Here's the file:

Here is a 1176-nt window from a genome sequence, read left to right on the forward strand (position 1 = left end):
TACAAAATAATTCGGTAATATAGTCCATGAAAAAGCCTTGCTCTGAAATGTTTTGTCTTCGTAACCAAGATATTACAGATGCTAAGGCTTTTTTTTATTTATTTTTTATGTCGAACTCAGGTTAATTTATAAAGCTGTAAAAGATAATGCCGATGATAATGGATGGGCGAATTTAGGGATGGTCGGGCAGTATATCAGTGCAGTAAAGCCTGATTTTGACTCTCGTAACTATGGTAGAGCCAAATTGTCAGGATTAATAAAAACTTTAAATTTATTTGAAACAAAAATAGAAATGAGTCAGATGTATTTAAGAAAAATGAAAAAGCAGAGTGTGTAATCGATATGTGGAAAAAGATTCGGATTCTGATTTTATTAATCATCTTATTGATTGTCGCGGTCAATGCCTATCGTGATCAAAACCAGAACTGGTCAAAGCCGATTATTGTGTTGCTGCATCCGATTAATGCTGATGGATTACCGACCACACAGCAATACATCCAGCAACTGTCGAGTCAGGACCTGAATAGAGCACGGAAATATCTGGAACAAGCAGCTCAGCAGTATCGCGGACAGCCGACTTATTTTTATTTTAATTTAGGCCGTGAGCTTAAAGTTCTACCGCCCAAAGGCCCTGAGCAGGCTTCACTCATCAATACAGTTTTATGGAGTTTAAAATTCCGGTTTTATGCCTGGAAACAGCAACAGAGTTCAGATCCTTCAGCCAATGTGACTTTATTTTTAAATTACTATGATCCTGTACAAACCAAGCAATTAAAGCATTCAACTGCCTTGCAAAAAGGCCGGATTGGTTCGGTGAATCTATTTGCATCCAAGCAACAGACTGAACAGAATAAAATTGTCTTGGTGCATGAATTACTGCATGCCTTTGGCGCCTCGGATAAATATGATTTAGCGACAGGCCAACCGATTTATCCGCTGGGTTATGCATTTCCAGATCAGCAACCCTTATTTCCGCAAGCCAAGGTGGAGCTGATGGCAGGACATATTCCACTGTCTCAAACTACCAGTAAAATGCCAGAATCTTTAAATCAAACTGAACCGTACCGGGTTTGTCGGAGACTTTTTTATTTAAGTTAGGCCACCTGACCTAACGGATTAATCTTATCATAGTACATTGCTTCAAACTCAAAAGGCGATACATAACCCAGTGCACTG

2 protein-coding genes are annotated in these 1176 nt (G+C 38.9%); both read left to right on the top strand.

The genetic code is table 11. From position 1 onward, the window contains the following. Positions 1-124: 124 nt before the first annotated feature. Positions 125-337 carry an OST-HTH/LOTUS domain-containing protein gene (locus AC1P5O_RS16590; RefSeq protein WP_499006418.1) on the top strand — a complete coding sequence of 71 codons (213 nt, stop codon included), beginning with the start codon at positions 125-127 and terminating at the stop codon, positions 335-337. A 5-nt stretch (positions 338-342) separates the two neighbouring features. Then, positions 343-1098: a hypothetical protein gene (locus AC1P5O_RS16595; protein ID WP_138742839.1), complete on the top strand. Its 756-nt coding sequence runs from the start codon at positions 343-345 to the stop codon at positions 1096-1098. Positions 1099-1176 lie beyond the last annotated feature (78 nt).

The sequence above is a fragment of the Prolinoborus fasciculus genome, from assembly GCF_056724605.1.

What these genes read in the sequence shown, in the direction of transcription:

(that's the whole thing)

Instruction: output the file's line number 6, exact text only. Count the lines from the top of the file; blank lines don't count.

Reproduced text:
What these genes read in the sequence shown, in the direction of transcription: